CENTRAL MANITOULIN – A preliminary meeting was held on Monday to discuss the fate of the community halls in Sandfield and Big Lake, along with the possibility of the two community organizations leasing the halls amalgamating and holding all of their events at the Sandfield Hall, which is the newer facility.
There was some confusion expressed late in the meeting when Councillor Dale Scott noted that he had thought the meeting’s primary purpose was to discuss a proposed joining of forces. That was not the understanding of the Big Lake Women’s Institute, while the Sandfield Merrymaker representatives had discussed the issue amongst themselves and were amendable to the idea of the Big Lake group joining and holding their events at the Sandfield location.
Mayor Richard Stephens was chairing the meeting and sought input as to whether both locations were in use and whether there was sufficient interest and legacy planning to ensure that both would be kept up in the future.
Mayor Stephens shared the information that neither hall costs the taxpayers a significant amount of money, as most costs associated with both the halls were covered by their respective lessees. “In the case of the Sandfield hall the cost to the municipality was $168 in 2019 and $290 in 2020, while the Big Lake Old Schoolhouse cost $345 in 2019 and $145 this year,” he said. “Insurance is really the big cost to the municipality with $4,700 in 2019 and $5,300 in 2020.”
Both organizations pointed out that their halls are usually used extensively throughout the year and expressed an interest in keeping them in place.
The challenge with the Big Lake facility was that the building had sustained ice damage to the roof and chimney, leading to significant water damage and mold issues. Facilities manager Patricia Mahr pointed out that the Big Lake building will “definitely” need an air quality assessment done due to the presence of mold.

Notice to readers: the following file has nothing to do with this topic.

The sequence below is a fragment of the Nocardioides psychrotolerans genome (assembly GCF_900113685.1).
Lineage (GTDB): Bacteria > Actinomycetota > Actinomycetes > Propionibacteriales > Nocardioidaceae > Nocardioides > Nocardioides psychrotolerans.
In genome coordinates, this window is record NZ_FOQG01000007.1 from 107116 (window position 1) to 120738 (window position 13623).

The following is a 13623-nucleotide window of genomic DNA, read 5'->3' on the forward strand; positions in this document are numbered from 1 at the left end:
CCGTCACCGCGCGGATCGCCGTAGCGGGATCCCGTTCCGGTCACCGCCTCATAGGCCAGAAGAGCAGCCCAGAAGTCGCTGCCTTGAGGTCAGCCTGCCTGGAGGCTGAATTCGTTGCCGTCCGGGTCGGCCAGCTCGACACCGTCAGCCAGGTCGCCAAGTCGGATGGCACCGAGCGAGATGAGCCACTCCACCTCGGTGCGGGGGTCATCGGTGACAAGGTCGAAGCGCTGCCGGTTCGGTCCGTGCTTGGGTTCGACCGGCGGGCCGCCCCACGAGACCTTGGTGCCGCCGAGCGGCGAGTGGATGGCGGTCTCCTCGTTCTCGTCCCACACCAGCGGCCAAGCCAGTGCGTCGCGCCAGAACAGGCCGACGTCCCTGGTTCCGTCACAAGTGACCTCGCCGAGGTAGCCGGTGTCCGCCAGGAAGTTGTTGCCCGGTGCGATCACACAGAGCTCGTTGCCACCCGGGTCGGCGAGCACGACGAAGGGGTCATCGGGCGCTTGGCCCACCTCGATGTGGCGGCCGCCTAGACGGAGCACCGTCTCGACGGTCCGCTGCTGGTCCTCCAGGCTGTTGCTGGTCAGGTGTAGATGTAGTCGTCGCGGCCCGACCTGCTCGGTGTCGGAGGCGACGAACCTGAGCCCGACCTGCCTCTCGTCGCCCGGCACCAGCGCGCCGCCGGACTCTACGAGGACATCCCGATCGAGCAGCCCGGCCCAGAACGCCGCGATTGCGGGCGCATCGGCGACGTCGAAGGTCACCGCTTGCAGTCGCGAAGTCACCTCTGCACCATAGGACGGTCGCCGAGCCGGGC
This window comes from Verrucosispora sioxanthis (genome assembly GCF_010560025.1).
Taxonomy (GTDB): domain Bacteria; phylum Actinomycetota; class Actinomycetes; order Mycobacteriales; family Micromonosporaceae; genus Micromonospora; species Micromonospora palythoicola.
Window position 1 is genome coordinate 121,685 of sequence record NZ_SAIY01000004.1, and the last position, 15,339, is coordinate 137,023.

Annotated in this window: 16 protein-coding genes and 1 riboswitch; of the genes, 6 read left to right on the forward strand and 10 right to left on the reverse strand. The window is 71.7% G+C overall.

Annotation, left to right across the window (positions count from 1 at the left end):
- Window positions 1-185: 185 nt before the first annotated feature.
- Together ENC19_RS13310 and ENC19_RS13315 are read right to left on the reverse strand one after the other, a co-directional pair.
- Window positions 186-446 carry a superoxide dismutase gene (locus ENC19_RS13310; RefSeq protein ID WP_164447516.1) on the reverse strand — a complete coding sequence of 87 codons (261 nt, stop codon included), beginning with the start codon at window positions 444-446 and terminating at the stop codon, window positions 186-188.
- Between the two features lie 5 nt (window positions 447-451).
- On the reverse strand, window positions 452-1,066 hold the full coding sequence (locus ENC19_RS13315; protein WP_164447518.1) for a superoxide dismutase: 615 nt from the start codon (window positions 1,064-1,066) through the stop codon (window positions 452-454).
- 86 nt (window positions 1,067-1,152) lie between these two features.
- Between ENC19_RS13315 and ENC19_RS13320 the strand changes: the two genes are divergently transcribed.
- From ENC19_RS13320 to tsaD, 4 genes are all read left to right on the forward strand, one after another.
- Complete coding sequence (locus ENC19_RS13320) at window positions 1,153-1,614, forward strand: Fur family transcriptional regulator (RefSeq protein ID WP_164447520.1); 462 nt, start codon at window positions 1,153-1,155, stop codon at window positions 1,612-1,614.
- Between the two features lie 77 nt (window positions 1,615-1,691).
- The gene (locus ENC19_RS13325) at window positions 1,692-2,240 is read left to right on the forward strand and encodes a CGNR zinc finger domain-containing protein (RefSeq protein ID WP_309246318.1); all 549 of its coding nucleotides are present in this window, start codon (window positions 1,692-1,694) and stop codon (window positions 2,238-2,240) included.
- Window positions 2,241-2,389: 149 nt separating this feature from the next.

There was discussion as to who is responsible for the repair and remediation of the Big Lake building, with some question as to whether it should be covered by insurance.
Maintenance supervisor George Strain suggested the cost of repairs could top $50,000, considering the need to open up the ceiling and deal with the mold and water damage issues, but was not able to give a firm answer until a more detailed inspection was conducted by a contractor. Tulloch Engineering had done a preliminary walkthrough of the property and suggested an engineer’s report would run to around $7,300.
Councillor Scott suggested that if the cost of repairs to the municipality does tally in at $50,000-plus, the idea of having only one hall for the two groups would be the more sensible course of action.
In the end, it was the consensus that the two halls are used sufficiently and the costs to the municipality small enough to justify keeping both, but that the costs of repairing the building and who should pay for those repairs should be determined. The issue was to be discussed at Tuesday’s (December 8) property meeting and another meeting held between the municipality and the two user groups when further information became available.